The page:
Ford will chart new territory as it seeks to create adhesive innovations inspired by the gecko. Working alongside Procter & Gamble, both companies will share biomimicry research findings in the search for new business solutions.
For years, Ford researchers have considered ways to make auto manufacturing more sustainable. A key challenge is that glue used to adhere foams to plastics and metals can make disassembling parts for recycling nearly impossible.
Enter the gecko.
The lizard’s toe pads allow it to stick to most surfaces without liquids or surface tension. The reptile can then easily release itself, leaving no residue. A typical mature gecko weighing 71g is capable of supporting 133Kg.
The gecko could inspire a host of adhesive innovations for global applications at Ford, said Debbie Mielewski, Ford senior technical leader for plastics and sustainability research.
“Solving this problem could provide cost savings and certainly an environmental saving,” she said. “It means we could increase the recycling of more foam and plastics, and further reduce our environmental footprint.”
Buoyed by the biomimetic method, Ford recently hosted a forum at its Dearborn campus with participation from Procter & Gamble and The Biomimicry Institute, a nonprofit organization committed to promoting innovative sustainable solutions to modern-day challenges. Nearly 200 researchers and designers took part in the day-long session to learn about biomimicry and how to apply it to their work.
“We are excited by the opportunity to participate, together with Ford – with whom we have a history of collaboration – in The Biomimicry Institute workshop,” said Lee Ellen Drechsler, director for corporate connect and development, The Procter and Gamble Company. “We have an interest using biomimicry as a way to broaden our approach to solving tough research challenges.”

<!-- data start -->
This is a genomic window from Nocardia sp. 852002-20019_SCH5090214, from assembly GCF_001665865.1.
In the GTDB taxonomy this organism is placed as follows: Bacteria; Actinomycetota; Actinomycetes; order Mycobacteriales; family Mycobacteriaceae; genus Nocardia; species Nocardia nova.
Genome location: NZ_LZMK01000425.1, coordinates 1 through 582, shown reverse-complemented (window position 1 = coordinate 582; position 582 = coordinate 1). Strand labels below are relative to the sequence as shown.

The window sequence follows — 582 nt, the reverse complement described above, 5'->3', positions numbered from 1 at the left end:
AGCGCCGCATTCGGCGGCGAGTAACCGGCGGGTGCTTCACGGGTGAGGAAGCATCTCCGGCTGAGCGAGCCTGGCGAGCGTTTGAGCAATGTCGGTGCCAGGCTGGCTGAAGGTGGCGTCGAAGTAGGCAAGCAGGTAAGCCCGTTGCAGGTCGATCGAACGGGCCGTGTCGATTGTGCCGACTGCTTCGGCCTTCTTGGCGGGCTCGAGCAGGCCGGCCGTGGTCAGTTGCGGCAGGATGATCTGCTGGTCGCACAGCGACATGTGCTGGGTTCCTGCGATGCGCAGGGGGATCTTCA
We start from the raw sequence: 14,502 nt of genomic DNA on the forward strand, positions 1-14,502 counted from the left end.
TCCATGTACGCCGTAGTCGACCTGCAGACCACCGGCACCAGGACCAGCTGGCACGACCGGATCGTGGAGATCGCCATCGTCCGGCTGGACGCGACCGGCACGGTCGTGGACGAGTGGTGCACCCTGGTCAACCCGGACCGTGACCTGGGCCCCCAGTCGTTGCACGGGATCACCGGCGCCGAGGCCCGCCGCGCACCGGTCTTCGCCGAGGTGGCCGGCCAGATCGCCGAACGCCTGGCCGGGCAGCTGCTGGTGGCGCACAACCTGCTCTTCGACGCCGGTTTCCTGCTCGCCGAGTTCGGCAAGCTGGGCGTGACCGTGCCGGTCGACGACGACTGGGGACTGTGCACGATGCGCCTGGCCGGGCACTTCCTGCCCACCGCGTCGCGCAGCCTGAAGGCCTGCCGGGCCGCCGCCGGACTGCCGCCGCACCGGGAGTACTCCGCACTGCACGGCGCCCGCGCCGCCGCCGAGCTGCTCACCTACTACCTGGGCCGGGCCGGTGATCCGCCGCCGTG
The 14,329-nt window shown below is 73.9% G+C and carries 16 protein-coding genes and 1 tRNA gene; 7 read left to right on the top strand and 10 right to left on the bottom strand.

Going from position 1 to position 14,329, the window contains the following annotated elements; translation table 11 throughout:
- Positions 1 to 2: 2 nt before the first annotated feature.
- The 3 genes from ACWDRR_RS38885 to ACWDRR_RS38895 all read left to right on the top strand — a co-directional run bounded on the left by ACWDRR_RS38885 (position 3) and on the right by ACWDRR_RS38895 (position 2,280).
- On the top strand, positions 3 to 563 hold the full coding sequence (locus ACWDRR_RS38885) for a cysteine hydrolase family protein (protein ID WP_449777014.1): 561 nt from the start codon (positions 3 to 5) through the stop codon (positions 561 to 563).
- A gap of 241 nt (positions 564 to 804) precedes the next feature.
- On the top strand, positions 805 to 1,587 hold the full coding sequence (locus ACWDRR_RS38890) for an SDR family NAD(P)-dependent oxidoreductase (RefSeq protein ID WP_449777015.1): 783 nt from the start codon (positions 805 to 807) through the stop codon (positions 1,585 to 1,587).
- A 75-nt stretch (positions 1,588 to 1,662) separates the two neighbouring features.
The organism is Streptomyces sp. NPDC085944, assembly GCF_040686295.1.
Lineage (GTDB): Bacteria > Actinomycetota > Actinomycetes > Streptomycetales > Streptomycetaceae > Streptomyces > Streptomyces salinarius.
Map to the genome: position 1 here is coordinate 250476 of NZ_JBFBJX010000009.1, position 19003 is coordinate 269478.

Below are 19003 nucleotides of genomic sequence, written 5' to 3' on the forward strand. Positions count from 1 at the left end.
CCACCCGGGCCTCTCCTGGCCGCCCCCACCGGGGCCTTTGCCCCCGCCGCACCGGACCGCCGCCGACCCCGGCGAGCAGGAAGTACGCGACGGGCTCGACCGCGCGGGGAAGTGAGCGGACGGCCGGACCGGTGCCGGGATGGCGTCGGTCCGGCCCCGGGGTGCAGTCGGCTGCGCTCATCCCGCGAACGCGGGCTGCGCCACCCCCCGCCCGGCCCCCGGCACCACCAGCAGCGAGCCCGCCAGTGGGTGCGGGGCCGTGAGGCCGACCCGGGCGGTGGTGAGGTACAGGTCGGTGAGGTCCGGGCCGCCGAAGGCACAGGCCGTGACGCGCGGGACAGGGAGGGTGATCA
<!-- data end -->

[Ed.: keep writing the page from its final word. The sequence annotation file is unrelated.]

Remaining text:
The biomimetic approach is not new. The Shinkansen, or ‘Bullet Train’, in Japan was inspired by the kingfisher. Velcro took its cues from a burr. And improved medical needles were developed based on the mosquito. Interest in the approach has increased in the last decade as awareness of climate change and environmental challenges is heightened, said Gretchen Hooker, project manager for design challenges at The Biomimicry Institute. The Institute describes Biomimicry as “an approach to innovation that seeks sustainable solutions to human challenges by emulating nature’s time-tested patterns and strategies.” It focuses not only on how nature can influence the aesthetics of a product or business but also how it can improve the function, productivity, economy and subsequently its impact on the environment.
Beyond recycling, the Ford design teams have worked for nearly a decade to find nature-inspired technologies, with recent successes in yarn production for seating materials and headliners.
Ford is the only automaker to use Unifi’s high-performance REPREVE fiber, made from 100 per cent recycled materials including plastic bottles, in its vehicles. Ford employs REPREVE in five of its vehicles – the new F-150, Explorer, Edge, Focus Electric and Fusion – making it a globally used material. The use of REPREVE represents Ford’s commitment to reduce, reuse and recycle, part of the automaker’s global sustainability strategy to lessen its environmental footprint.
Ford designers are now looking to expand upon that commitment, turning to nature to further improve the sustainable materials in vehicle fabrics. The gecko may also inspire fabric technologies that could transform the cabin of Ford vehicles, researchers said.
“As we look to further our commitment to reducing our environmental footprint, taking a holistic, biomimetic approach makes sense because nature has efficiencies in design and uses minimal resources,” said Carol Kordich, global sustainable fabric strategies and development, Ford. “Nature is the ultimate guide.”
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